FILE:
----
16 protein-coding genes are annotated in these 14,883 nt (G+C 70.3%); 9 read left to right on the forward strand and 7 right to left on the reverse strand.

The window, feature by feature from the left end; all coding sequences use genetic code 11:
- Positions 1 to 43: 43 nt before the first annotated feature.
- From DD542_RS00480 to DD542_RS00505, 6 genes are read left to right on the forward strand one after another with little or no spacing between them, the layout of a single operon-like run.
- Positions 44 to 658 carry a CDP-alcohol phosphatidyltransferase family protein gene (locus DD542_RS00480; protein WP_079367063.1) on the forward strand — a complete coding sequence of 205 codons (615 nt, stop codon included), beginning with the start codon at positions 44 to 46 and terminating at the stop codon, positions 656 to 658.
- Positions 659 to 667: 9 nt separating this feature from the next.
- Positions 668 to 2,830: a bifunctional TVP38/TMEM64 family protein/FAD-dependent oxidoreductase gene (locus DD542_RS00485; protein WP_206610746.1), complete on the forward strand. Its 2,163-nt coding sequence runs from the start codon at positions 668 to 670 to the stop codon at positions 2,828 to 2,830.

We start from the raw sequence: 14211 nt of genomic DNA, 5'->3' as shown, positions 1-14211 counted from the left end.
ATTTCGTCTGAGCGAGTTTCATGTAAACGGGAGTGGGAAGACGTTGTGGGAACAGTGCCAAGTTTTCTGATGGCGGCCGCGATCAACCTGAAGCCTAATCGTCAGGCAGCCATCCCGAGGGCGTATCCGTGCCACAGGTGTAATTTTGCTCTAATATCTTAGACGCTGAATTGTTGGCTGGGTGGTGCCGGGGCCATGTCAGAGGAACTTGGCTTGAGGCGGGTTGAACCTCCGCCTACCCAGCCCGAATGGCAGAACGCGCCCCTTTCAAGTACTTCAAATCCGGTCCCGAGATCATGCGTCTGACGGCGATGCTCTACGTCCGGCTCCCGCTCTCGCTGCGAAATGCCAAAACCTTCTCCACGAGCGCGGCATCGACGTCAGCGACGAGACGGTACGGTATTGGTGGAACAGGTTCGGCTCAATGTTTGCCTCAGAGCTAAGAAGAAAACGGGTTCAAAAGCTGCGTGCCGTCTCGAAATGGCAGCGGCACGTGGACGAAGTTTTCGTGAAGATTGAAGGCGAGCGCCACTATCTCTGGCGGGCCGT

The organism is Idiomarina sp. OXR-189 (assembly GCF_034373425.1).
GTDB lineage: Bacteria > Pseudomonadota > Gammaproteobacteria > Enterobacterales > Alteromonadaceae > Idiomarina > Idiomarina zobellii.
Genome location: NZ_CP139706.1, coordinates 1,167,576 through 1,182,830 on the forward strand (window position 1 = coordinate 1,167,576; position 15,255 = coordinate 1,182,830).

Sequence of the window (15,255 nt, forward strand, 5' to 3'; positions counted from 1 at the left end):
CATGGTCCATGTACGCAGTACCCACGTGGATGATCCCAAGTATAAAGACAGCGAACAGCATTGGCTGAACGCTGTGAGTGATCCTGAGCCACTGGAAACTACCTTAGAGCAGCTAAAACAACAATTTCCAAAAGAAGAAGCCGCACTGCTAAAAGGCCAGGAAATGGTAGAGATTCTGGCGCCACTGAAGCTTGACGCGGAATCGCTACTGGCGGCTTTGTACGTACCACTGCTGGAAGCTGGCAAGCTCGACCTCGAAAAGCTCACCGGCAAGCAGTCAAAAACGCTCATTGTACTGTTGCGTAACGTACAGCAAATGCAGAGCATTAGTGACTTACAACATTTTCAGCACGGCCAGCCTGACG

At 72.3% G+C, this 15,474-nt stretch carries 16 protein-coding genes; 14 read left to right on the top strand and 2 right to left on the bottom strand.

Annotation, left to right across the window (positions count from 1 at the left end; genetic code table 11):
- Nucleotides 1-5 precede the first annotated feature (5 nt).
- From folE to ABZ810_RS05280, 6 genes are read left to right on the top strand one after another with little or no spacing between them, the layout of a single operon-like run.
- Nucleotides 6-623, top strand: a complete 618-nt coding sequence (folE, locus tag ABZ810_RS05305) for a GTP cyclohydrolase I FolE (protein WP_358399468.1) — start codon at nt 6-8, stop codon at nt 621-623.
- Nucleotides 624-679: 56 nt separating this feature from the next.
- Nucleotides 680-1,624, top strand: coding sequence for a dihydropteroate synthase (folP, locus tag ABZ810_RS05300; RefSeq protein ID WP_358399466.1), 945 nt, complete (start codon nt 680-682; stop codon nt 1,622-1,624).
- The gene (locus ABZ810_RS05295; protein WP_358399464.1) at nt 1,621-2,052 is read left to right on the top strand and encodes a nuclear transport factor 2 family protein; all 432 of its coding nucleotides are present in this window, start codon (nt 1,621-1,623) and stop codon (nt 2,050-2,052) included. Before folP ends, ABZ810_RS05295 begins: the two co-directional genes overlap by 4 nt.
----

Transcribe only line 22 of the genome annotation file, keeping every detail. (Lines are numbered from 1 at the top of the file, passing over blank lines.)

- The gene (locus ABZ810_RS05295; protein WP_358399464.1) at nt 1,621-2,052 is read left to right on the top strand and encodes a nuclear transport factor 2 family protein; all 432 of its coding nucleotides are present in this window, start codon (nt 1,621-1,623) and stop codon (nt 2,050-2,052) included. Before folP ends, ABZ810_RS05295 begins: the two co-directional genes overlap by 4 nt.